• And finally, for something purely lighthearted and excessively trashy, I come bearing news concerning not one but two dating shows on Netflix. First comes the unambiguously positive but less immediately helpful news that Netflix’s surprisingly terrific show Dating Around is getting a second season that will drop sometime this year! If you missed the first season when it aired last year, however, this is a great moment to binge it— with six half-hour episodes, its runtime amounts to only 1.2 Marvel movies (or 0.8 The Irishmans, depending on how you prefer to count)  and (save for the first episode) it’s a welcome change from dating TV shows that seem to take place in a world where no one who isn’t white, straight, and under 27-years-old exists. If you have already watched Dating Around, I have news of mixed utility for you: Netflix did premiere a new dating show today and there are 5 episodes (out of a total 10) that you can binge right now: Love Is Blind, a show from the team that brought you Married at First Sight, the premise of which is that people must agree to marry one another without ever seeing what the other person looks like. It is not good and, robbing the show of much of its potential for dramatic tension, every single contestant included is a regulation hottie. But it is extremely addictive and I am going to watch it in its entirety. I know this about myself. If you are looking to make a low-stakes bad decision, please join me, and then we can all yell about whether what Nick and Vanessa Lachey do should actually count as “hosting.”

Bonus Content: Lara Jean-ie Miniskirt Roundup

  • IF you don’t wear skirts but still want some Lara Jean related retail therapy, there is some Korean skincare (you know LJ has a complex routine) on sale this weekend. The brand Neogen is 20% off on Amazon today and many products from Dr. Jart— including this gift set featuring a nearly full-size jar of the Color Correcting Cicapair day cream that has been a staple of my morning face care for over a year now— are on sale this weekend at Sephora.

  • For reasons beyond my comprehension, ASOS's options for plus-size miniskirts are nowhere near as robust as they should be. However, I did find three I find "Lara Jeanie" enough to include here. A denim wrap-skirt, with very charming side-button details, is available in both mid-wash blue denim and washed black denim (14-24) . And this flippy black mini, while simple, makes an ideal blank canvas for any number of cute tops and sweaters.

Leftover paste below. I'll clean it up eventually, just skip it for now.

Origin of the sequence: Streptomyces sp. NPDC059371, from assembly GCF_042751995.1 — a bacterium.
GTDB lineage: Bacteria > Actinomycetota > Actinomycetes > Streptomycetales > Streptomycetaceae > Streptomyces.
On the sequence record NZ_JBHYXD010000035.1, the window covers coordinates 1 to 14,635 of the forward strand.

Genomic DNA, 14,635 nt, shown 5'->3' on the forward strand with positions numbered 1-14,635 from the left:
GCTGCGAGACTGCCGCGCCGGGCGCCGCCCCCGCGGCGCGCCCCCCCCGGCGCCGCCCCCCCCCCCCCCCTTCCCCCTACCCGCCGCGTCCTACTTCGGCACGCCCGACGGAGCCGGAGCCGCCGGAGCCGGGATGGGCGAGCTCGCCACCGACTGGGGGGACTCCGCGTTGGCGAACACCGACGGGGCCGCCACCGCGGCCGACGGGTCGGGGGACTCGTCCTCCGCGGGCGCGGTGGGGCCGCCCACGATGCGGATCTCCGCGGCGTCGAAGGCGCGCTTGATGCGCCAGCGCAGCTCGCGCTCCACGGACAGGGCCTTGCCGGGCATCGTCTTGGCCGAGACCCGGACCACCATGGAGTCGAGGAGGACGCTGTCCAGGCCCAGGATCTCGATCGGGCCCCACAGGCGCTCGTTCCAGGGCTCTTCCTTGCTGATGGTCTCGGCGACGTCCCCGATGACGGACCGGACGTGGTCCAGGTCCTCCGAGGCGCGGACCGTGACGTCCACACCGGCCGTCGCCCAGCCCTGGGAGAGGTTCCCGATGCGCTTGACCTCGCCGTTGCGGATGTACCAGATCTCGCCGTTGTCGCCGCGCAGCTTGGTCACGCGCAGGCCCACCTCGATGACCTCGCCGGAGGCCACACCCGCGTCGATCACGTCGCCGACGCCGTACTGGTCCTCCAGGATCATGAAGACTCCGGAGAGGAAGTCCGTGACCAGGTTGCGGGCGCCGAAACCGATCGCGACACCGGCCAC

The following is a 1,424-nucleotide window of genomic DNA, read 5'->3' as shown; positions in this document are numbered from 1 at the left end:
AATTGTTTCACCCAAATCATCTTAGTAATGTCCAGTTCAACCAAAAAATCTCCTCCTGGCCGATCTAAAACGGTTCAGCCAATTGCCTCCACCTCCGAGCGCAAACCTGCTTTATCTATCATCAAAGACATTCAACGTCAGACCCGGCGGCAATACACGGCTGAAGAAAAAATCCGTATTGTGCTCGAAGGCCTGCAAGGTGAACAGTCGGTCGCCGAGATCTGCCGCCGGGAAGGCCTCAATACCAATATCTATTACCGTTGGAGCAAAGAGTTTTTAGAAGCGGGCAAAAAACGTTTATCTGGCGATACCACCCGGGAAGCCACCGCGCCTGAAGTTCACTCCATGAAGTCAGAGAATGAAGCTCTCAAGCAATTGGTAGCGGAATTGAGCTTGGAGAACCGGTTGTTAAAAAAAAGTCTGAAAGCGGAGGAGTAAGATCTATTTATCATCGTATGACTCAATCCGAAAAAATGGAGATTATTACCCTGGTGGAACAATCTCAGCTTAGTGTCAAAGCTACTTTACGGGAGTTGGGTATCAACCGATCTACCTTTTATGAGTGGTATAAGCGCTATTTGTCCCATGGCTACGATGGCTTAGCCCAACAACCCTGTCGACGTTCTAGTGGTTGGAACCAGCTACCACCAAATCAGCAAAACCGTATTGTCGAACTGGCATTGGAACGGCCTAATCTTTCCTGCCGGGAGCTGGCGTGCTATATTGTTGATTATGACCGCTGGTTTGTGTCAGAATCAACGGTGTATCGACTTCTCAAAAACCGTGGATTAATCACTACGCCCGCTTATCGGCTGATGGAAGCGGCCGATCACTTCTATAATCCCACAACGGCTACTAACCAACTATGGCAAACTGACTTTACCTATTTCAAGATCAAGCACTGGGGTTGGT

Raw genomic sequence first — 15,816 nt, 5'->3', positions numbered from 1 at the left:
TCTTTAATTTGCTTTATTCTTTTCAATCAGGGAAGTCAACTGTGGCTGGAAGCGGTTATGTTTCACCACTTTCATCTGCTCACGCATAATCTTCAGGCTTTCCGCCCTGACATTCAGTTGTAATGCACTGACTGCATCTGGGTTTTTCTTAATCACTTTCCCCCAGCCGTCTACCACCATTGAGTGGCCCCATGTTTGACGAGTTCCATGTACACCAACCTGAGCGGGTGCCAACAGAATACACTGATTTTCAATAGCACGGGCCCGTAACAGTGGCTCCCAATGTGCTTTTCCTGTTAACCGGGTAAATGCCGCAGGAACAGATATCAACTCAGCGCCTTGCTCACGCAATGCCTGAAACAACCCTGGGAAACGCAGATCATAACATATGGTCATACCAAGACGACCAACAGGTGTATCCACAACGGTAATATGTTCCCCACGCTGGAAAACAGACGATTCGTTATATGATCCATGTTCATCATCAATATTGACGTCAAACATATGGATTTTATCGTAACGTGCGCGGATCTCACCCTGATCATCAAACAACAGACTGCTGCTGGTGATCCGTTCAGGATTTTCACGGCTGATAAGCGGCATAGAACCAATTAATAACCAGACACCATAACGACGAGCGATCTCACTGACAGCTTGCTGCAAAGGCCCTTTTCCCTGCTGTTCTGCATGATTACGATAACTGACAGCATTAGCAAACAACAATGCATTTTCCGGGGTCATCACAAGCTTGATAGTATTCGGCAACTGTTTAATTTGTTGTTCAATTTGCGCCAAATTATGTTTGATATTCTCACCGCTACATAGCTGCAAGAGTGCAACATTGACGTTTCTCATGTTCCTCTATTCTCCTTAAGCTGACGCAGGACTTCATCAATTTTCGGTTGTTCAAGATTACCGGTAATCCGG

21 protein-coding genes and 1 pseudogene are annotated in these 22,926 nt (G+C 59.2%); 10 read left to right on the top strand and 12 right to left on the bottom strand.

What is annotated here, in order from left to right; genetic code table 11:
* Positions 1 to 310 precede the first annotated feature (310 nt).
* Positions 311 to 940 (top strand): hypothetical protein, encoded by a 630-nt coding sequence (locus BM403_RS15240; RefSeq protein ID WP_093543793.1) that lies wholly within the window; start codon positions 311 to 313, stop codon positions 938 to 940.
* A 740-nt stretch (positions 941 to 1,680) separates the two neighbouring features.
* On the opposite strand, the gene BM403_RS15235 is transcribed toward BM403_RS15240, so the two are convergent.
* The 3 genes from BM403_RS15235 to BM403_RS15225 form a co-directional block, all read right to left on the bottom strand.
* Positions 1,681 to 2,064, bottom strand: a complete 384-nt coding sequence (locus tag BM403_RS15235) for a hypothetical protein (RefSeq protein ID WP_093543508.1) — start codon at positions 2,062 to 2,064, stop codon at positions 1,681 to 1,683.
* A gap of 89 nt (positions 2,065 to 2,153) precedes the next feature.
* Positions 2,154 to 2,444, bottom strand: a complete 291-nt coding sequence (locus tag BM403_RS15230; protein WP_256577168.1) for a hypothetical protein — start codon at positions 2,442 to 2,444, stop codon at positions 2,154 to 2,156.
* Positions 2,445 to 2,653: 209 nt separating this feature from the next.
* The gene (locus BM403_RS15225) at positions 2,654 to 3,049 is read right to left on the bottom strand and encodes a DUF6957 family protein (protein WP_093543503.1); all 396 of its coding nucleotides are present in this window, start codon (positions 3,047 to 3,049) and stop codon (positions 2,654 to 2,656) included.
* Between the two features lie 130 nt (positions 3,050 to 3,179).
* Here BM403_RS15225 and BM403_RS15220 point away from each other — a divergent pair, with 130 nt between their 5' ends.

• The most obvious recommendation I have is for ASOS's scallop-hem miniskirts. Unfortunately only available in straight sizes (00-14), they are nevertheless too cute to overlook. I own this skirt in.... four colors. They are very me, *very* Lara Jean, and relatively affordable— $35 even when full price, and frequently on sale. 

  • This black denim wrap skirt is one of the most fetching items of clothing I own at present. The a-line cut really does make my waist look very small while the short length makes my legs look very long. And the fabric looks equally good with a cute sweater or a plain t-shirt tucked into it. 

  • This ditsy floral skirt* (0-14)— just $26— is already sold out in many sizes. But it would look so good with a cream mock-turtleneck tucked into it that I simply must include it. 

  • This belted, wide-wale corduroy miniskirt with utility pockets (0-14) is so Lara Jean that I am almost surprised it wasn't actually featured in the movie. 

  • I am not entirely certain how I feel about this box-pleat plaid miniskirt made out of jersey (0-14), but it's only $12.50 and, if it DOES work in person, it could be a very cute addition to your wardrobe. 

  • This plaid wool miniskirt with prominent zippers is available in grey (full price of $48, but available in most sizes between 0-14) and red (on sale for $28.50, but not available in every size) is a strong look for winter. 

  • Although Lara Jean does not often go in for midi-length skirts, thisolive-colored polka dot jersey skirt (0-14) feels LJ-adjacent, and at $19.50, including it feels like the right choice.